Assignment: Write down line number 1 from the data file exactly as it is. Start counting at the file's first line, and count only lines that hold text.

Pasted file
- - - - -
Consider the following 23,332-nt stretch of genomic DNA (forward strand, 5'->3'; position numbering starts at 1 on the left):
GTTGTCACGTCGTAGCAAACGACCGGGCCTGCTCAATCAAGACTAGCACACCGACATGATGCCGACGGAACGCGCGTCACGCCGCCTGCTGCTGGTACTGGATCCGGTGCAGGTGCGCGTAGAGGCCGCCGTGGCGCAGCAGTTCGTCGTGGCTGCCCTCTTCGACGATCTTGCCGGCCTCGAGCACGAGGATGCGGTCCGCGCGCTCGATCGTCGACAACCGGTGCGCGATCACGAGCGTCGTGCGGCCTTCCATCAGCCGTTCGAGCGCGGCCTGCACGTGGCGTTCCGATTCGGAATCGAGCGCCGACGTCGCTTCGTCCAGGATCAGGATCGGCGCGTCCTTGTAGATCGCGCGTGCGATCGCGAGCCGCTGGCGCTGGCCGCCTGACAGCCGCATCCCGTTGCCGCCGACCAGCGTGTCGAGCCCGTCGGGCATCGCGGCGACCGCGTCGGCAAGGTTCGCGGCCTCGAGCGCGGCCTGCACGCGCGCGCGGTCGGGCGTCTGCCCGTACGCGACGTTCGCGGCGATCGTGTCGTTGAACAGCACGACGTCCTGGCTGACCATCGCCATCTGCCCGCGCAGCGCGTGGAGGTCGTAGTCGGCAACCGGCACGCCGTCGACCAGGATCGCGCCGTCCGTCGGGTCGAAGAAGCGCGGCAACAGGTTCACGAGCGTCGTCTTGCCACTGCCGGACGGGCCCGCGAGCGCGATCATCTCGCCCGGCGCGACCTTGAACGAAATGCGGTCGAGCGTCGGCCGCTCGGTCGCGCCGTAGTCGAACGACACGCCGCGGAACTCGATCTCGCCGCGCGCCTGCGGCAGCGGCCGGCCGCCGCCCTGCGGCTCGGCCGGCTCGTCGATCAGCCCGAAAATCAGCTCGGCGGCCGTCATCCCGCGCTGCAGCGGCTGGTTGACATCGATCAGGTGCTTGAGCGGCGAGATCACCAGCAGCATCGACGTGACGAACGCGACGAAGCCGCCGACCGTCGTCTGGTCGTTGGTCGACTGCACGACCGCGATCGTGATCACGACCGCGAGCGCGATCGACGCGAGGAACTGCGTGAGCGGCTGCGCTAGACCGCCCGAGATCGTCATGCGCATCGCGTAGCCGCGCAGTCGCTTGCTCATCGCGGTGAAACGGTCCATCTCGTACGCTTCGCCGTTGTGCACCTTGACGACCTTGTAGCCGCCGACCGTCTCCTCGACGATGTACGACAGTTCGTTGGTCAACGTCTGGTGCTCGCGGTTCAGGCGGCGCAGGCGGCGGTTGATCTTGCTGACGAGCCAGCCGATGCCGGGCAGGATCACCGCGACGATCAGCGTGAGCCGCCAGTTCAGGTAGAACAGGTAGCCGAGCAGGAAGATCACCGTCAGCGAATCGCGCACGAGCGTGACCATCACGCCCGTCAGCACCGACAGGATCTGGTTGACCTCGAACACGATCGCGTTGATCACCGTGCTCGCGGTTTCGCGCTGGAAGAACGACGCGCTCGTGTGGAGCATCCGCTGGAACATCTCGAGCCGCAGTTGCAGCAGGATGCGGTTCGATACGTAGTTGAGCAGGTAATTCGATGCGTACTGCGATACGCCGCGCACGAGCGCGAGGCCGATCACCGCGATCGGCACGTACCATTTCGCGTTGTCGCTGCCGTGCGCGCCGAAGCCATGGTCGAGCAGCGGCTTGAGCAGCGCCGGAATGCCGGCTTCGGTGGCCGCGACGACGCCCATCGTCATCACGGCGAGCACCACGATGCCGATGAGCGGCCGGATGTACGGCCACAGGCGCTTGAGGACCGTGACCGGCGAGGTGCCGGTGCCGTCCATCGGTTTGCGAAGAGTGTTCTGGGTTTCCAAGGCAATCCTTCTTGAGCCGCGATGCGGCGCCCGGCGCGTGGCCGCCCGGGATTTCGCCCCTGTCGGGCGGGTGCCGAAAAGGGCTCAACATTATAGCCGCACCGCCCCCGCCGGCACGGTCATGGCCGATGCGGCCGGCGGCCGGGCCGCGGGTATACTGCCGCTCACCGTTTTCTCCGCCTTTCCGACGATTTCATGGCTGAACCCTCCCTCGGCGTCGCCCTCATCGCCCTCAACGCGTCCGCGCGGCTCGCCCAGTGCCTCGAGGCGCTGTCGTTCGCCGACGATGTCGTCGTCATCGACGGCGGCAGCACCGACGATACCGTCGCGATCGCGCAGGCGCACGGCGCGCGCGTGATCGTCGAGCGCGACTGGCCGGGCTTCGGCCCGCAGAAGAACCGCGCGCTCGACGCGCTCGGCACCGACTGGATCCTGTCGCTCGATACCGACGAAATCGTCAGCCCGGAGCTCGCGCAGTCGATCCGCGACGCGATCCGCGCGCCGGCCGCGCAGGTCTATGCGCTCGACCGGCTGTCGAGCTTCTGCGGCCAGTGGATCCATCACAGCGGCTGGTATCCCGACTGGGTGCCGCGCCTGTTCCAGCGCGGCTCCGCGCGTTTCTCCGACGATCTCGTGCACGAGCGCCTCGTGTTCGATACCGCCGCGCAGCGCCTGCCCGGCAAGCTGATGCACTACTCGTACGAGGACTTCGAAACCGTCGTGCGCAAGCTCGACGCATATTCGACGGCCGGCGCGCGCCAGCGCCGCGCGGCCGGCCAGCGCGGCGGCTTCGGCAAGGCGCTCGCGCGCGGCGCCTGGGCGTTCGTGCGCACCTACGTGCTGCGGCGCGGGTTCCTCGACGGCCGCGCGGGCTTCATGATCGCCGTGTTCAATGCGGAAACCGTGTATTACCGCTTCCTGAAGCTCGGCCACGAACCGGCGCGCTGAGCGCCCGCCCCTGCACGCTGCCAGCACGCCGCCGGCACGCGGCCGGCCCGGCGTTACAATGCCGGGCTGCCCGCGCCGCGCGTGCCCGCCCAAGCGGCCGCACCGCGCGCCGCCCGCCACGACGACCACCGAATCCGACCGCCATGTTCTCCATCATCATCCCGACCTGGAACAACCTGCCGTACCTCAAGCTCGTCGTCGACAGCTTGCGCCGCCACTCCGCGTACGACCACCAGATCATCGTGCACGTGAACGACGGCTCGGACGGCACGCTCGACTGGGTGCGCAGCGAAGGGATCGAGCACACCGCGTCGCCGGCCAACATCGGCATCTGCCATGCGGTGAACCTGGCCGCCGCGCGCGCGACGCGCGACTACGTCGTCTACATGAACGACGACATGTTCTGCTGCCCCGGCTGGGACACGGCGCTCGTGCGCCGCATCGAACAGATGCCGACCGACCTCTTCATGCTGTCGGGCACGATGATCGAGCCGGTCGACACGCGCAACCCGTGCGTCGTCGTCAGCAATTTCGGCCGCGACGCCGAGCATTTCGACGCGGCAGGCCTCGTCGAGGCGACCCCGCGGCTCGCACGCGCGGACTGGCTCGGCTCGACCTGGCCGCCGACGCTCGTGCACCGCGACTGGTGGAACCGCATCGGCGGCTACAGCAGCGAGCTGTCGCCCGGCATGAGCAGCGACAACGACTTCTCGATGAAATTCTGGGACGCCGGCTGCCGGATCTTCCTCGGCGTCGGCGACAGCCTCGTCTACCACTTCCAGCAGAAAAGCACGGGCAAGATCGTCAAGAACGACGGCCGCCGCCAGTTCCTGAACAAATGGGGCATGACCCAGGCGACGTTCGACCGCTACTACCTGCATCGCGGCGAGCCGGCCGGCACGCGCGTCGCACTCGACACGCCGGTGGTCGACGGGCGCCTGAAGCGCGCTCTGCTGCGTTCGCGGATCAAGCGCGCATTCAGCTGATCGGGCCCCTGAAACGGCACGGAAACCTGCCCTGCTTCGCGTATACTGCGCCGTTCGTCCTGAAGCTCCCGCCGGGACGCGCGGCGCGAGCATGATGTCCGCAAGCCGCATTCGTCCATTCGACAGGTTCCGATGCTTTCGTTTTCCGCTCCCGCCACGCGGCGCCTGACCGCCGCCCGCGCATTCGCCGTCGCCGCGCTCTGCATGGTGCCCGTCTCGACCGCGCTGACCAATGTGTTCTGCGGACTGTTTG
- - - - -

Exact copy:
Consider the following 23,332-nt stretch of genomic DNA (forward strand, 5'->3'; position numbering starts at 1 on the left):